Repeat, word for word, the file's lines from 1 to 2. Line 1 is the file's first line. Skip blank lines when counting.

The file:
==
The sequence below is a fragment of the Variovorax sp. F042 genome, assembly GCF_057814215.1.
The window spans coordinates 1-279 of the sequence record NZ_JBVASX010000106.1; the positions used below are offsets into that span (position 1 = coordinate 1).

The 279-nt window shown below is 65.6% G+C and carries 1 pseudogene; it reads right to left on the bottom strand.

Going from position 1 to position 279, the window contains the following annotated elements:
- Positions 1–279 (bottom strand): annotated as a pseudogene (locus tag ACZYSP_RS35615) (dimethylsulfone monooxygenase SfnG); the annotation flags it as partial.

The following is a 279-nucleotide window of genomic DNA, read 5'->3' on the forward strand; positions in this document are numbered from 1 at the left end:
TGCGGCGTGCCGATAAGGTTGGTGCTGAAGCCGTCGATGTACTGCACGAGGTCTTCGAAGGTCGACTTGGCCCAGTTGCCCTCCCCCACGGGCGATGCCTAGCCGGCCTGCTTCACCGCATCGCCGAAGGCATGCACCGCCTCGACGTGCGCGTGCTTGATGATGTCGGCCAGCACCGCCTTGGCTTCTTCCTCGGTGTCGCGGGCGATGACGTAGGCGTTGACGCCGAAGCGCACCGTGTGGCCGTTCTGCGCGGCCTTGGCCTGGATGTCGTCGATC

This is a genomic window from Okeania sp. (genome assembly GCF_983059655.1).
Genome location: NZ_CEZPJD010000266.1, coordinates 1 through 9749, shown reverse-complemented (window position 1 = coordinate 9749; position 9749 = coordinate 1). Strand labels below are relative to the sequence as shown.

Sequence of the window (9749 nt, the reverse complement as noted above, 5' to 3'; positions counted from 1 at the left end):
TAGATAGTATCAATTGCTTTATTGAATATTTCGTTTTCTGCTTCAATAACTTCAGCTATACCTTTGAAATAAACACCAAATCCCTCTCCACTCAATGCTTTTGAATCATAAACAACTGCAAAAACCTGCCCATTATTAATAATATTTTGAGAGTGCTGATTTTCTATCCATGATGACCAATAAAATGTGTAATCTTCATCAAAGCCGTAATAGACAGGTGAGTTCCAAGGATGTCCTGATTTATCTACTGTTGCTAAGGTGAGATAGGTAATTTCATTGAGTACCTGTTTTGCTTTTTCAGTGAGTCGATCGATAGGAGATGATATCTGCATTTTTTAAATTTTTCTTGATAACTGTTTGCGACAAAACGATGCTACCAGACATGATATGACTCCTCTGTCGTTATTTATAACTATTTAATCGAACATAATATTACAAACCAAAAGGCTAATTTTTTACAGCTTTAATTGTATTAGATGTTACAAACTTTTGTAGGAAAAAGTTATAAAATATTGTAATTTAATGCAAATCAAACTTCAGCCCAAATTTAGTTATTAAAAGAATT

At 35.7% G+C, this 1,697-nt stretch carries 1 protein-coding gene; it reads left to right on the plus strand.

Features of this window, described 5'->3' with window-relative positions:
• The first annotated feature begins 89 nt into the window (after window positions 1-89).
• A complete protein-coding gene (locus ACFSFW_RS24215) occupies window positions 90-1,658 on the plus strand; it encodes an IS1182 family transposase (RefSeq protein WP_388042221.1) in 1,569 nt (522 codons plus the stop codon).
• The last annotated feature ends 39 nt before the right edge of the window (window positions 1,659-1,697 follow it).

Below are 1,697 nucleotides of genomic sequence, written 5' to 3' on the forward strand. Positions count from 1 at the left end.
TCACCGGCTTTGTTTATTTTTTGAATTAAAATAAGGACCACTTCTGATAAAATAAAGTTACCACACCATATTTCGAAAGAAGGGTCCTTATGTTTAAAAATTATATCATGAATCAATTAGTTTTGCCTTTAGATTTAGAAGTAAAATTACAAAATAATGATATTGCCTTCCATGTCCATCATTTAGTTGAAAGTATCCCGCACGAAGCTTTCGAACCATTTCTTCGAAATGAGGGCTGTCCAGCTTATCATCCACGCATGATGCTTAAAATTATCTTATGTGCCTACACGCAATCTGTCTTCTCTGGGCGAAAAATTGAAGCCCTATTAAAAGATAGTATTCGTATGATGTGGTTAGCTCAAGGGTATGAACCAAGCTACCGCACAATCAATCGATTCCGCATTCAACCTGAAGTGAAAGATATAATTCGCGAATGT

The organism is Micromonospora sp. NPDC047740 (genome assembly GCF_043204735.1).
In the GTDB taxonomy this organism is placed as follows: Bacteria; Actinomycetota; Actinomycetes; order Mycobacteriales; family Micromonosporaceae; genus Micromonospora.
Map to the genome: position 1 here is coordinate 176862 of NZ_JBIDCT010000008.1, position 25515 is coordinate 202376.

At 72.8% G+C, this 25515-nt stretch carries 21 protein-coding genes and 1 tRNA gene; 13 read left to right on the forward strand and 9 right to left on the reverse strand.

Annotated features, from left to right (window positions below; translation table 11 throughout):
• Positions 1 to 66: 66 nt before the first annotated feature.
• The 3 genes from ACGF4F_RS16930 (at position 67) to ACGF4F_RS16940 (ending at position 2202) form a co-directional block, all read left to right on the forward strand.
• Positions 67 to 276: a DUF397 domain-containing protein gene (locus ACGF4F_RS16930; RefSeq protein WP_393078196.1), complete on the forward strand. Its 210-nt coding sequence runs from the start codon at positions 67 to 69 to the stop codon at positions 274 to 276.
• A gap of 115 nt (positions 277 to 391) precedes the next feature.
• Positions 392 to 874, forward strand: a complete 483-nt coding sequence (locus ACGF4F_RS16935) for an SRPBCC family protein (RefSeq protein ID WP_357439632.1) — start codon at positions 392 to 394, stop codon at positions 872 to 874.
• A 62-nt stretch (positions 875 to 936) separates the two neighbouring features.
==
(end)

The sequence below is a fragment of the Variovorax sp. F042 genome, assembly GCF_057814215.1.
The window spans coordinates 1-279 of the sequence record NZ_JBVASX010000106.1; the positions used below are offsets into that span (position 1 = coordinate 1).